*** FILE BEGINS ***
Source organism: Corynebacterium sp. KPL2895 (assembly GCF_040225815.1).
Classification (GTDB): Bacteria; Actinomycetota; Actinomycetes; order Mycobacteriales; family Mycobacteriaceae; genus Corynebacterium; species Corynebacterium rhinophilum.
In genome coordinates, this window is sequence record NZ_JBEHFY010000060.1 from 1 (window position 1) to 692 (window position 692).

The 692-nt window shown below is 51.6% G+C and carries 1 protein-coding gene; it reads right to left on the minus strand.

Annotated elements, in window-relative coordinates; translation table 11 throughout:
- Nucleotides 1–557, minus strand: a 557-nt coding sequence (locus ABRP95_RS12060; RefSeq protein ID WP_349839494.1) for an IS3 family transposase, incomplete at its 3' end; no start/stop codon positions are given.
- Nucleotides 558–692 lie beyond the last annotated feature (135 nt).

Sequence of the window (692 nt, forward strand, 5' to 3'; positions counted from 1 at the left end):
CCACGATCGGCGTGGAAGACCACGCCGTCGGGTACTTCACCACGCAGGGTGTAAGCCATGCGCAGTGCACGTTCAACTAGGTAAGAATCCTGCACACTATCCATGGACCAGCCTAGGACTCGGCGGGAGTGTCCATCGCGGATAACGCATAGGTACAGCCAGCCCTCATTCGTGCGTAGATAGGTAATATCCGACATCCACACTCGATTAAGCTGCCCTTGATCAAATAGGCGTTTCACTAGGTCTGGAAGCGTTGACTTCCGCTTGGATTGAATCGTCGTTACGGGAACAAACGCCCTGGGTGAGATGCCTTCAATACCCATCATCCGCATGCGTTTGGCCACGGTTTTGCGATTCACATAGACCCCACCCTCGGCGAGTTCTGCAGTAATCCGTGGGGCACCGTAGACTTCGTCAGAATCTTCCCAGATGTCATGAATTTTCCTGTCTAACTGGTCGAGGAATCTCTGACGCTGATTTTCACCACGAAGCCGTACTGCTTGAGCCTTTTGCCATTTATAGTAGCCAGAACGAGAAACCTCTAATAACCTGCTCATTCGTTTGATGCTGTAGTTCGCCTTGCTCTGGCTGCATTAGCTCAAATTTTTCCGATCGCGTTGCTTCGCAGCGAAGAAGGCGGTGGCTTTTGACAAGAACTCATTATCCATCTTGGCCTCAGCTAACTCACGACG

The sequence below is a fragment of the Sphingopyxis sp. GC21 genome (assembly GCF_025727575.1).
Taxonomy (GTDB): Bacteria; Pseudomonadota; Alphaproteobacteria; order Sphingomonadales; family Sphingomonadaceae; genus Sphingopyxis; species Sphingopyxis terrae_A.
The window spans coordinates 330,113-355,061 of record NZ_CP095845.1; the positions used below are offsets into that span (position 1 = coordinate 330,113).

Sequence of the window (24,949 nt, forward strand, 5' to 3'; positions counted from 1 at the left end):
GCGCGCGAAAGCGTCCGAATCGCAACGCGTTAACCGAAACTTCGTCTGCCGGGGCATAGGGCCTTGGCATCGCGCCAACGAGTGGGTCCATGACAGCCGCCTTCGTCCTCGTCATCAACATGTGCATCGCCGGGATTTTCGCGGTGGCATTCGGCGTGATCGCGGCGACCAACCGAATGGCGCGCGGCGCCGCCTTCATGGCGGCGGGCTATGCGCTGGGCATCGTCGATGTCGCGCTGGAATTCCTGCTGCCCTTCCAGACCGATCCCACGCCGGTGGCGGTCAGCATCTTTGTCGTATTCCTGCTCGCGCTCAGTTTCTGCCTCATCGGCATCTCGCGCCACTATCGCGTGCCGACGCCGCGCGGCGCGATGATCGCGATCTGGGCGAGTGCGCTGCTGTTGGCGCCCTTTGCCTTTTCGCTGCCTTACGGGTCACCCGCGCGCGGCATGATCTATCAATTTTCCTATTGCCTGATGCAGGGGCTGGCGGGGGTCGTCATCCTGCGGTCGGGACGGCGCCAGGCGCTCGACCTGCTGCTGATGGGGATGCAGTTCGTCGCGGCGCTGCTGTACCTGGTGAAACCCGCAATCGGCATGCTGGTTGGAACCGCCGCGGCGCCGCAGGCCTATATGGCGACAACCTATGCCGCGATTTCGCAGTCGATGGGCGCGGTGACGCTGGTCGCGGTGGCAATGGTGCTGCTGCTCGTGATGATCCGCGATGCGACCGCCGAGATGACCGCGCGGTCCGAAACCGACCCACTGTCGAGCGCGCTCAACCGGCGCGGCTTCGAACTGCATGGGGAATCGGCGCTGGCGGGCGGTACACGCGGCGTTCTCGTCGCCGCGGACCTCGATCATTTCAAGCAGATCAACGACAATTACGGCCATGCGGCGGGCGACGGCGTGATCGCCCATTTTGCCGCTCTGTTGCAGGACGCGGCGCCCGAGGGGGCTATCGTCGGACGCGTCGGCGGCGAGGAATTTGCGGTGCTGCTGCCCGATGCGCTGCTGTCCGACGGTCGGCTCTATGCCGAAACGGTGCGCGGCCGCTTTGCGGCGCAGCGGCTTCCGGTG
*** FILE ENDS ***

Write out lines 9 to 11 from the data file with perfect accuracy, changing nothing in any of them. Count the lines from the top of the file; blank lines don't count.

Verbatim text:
CCACGATCGGCGTGGAAGACCACGCCGTCGGGTACTTCACCACGCAGGGTGTAAGCCATGCGCAGTGCACGTTCAACTAGGTAAGAATCCTGCACACTATCCATGGACCAGCCTAGGACTCGGCGGGAGTGTCCATCGCGGATAACGCATAGGTACAGCCAGCCCTCATTCGTGCGTAGATAGGTAATATCCGACATCCACACTCGATTAAGCTGCCCTTGATCAAATAGGCGTTTCACTAGGTCTGGAAGCGTTGACTTCCGCTTGGATTGAATCGTCGTTACGGGAACAAACGCCCTGGGTGAGATGCCTTCAATACCCATCATCCGCATGCGTTTGGCCACGGTTTTGCGATTCACATAGACCCCACCCTCGGCGAGTTCTGCAGTAATCCGTGGGGCACCGTAGACTTCGTCAGAATCTTCCCAGATGTCATGAATTTTCCTGTCTAACTGGTCGAGGAATCTCTGACGCTGATTTTCACCACGAAGCCGTACTGCTTGAGCCTTTTGCCATTTATAGTAGCCAGAACGAGAAACCTCTAATAACCTGCTCATTCGTTTGATGCTGTAGTTCGCCTTGCTCTGGCTGCATTAGCTCAAATTTTTCCGATCGCGTTGCTTCGCAGCGAAGAAGGCGGTGGCTTTTGACAAGAACTCATTATCCATCTTGGCCTCAGCTAACTCACGACG

The sequence below is a fragment of the Sphingopyxis sp. GC21 genome (assembly GCF_025727575.1).
Taxonomy (GTDB): Bacteria; Pseudomonadota; Alphaproteobacteria; order Sphingomonadales; family Sphingomonadaceae; genus Sphingopyxis; species Sphingopyxis terrae_A.